Last week, RTE News announced that Queen Elizabeth II of Great Britain was to meet Martin McGuinness in Belfast. Phew. I'm certainly glad they told us it was Queen Elizabeth II of Great Britain, and not the Queen Elizabeth of Togo, or the Congo, or Peroo. Except that is not her title. She is Queen of the United Kingdom of Great Britain and Northern Ireland. The kingdom of Great Britain exists only in Sinn Fein-IRA's political lexicon.
But at least this episode serves to remind us that Sfira's kulturkampf continues. Sfira lost the war, as "republicans" always do, and so now it's trying to win the peace. You no doubt expect me to denounce the proposed handshake between Martin McGuinness and the queen, but alas, I must disappoint you. I'm not sure what to think. I see no reason why she should be expected to shake his paw, but maybe she wants to. After all, nearly half the IRA Army Council were, apparently, informers. In any given IRA court-martial, the Operations Officer, the two interrogators who used the IRA's drowning bath to extract the confession from the poor accused, the trial judges, the driver to the place of execution, the shooter, the lads with spades and the girl taking the notes, all -- except probably the accused -- were probably working for MI5.
Sorting out pensions must be hellish for poor old Whitehall. So who am I to say whether Martin McGuinness was or wasn't an agent? By God, I certainly hope that he was -- in which case, the queen is surely entitled to meet and thank one of her truly heroic servants. And it's the least he deserves on this, her jubilee year.
That said, the culture war in the media is being won hands-down by Sfira. Most young people now accept the bizarre Sfira myth that it fought a 26-year human-rights struggle against a dastardly British apartheid system. We opponents of this myth strive in vain with our lists of IRA atrocities, of the disappeared, of the shoppers blown to kingdom come, of the revellers slaughtered in Birmingham and Guilford and La Mon.
The republican narrative is like an anaconda; no uncomfortable truth is too big for it to consume and conceal. It just unhinges its jaw and swallows the lot: that's what it's always done, from the slaughtered Protestants of Wexford in 1798 to the slaughtered Protestants of west Cork 1922. And of course, Irish historians have always obliged the Sfira python. Why did it require a mere newspaper journalist nearly 25 years ago first to re--expose the Cork killings? Why a Canadian historian, the late Peter Hart, to follow his lead and to analyse the killings closely? Why a novelist, Gerard Murphy, to expose the mass murders of local Protestants by the IRA leader Martin Corry in Cork city?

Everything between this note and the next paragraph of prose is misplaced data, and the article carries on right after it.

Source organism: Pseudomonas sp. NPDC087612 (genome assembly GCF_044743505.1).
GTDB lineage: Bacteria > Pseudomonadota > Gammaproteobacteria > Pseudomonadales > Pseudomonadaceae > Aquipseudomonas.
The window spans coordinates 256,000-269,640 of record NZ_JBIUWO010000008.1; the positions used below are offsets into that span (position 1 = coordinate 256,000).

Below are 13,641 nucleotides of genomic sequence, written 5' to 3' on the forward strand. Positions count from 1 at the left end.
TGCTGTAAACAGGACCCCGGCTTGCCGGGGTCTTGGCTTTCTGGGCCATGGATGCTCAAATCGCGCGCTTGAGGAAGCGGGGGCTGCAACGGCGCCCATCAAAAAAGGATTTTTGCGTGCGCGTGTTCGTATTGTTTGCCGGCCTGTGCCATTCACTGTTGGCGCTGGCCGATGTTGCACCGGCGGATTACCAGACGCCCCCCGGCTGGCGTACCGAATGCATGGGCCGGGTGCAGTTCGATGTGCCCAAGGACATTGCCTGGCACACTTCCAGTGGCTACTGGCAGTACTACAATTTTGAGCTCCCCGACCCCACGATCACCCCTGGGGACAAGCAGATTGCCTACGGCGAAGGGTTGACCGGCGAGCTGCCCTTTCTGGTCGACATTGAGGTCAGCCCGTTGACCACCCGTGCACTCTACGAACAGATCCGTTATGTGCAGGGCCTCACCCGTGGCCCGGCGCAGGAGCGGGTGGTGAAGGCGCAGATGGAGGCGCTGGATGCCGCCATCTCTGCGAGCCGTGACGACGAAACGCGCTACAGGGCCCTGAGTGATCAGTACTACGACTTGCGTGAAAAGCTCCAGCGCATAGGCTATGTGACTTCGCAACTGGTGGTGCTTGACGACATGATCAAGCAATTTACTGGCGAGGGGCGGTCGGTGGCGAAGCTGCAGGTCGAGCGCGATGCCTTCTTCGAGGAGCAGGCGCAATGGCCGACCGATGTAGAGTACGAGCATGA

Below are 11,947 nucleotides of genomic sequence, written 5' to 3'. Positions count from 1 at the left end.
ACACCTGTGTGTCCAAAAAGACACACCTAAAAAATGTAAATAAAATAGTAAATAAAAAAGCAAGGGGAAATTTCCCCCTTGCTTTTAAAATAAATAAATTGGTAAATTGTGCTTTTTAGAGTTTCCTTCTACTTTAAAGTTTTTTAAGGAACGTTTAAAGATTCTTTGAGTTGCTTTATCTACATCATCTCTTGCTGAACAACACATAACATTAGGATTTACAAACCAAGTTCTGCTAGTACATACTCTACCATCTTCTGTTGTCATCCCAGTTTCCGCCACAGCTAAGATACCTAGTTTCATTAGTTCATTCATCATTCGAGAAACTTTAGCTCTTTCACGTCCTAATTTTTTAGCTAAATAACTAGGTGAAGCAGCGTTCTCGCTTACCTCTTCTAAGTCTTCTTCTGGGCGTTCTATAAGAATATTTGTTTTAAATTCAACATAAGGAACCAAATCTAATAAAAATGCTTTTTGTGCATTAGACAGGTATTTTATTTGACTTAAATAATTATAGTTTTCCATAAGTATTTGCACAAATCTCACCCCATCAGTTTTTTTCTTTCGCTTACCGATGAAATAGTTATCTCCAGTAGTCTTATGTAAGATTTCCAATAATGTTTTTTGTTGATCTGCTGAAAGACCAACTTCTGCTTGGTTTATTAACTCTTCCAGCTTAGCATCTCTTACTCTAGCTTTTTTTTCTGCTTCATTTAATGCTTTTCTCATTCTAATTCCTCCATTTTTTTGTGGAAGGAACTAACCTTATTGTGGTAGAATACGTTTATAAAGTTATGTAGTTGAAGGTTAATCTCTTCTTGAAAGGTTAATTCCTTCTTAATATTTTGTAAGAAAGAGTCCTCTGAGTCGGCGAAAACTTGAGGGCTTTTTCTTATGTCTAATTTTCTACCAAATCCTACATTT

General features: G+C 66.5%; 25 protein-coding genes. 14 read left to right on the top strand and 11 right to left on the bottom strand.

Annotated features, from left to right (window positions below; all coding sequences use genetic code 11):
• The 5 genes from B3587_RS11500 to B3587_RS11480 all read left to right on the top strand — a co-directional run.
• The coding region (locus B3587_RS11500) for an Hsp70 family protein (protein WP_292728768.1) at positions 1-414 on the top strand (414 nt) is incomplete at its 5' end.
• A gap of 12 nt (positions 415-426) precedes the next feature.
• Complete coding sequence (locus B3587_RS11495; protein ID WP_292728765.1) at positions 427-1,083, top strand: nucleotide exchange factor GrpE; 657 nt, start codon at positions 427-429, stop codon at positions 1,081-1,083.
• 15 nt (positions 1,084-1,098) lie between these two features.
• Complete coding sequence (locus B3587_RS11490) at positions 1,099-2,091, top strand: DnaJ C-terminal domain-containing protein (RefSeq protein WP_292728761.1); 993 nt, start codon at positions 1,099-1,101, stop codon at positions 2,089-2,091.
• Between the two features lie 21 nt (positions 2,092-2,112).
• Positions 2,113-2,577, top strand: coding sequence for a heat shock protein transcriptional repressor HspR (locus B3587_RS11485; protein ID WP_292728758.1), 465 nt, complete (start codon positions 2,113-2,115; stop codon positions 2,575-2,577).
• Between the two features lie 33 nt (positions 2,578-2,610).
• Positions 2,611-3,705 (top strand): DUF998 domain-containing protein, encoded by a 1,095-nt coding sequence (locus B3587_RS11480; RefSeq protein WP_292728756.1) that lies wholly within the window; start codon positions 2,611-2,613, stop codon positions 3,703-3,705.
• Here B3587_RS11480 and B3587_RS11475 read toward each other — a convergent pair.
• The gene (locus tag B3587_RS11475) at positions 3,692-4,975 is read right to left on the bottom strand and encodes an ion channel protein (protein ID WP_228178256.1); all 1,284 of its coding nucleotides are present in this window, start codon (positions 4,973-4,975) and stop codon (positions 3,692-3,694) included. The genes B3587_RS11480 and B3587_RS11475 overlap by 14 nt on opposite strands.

But there is another corrupting component that works alongside chronic amnesia. It is the concept of unprincipled forgiveness. Now contrary to what those creepy moral apologists for the IRA insist, Christian teaching does not demand that one forgives one's uncontrite assailant as one forgives the repentant ones. The entire sacrament of absolution depends on unconditional repentance and a "firm purpose of amendment", namely, an intent never to repeat the sin. It is clearly absurd to treat the unrepentant and the repentant equally. To forgive all unconditionally is to indulge an unprincipled sanctimony that liberates offenders from whatever remains of their consciences. Such "forgiveness" -- whatever that term may actually mean - thereby makes more murder more possible. Why would anyone cease to kill if the bereaved repeatedly exonerate those who bereave? It is simple: to forgive the unrepentant killer during a terrorist war is morally irresponsible.
But like all important moral concepts, this takes us to extremely uncomfortable territory: for am I saying that Gordon Wilson was wrong to forgive the killers of his daughter in Enniskillen? Well, I certainly could not possibly condemn him for those words of Christian charity, spoken after he had been trapped beneath six feet of rubble beside a dying Marie. But did his forgiveness shorten the IRA campaign by even a day? Well, hardly. The war lasted nine more years, and took another 718 lives. When the IRA ceasefire finally began, all other terrorist campaigns ended shortly thereafter. The Troubles were thus largely an IRA confection, in which the very possibility of "forgiveness", either through corrupt IRA chaplains within the Catholic clergy, or amongst the victims, or by abject historians, must surely have been a vital psychological-enabler throughout.
Sfira remains unrepentant about its criminally stupid and unwinnable war. Instead, Sfira has created a bogus and winsomely chaste narrative about its peaceful struggle for human rights. Most young nationalists today, having been raised in a culture which instinctively fetishises victimhood, even when conspicuously counterfeit, now accept Sfira's fictions as fact. So if the queen's private handshake with Martin McGuinness serves to endorse Sfira's toxic mythology, it will be a very bad day's work indeed. On the other hand (so to speak), the queen might just whip out the old sword and secretly knight him, for secret services secretly rendered. One rather hopes so.
Arise Sir Martin McGuinness of Londonderry.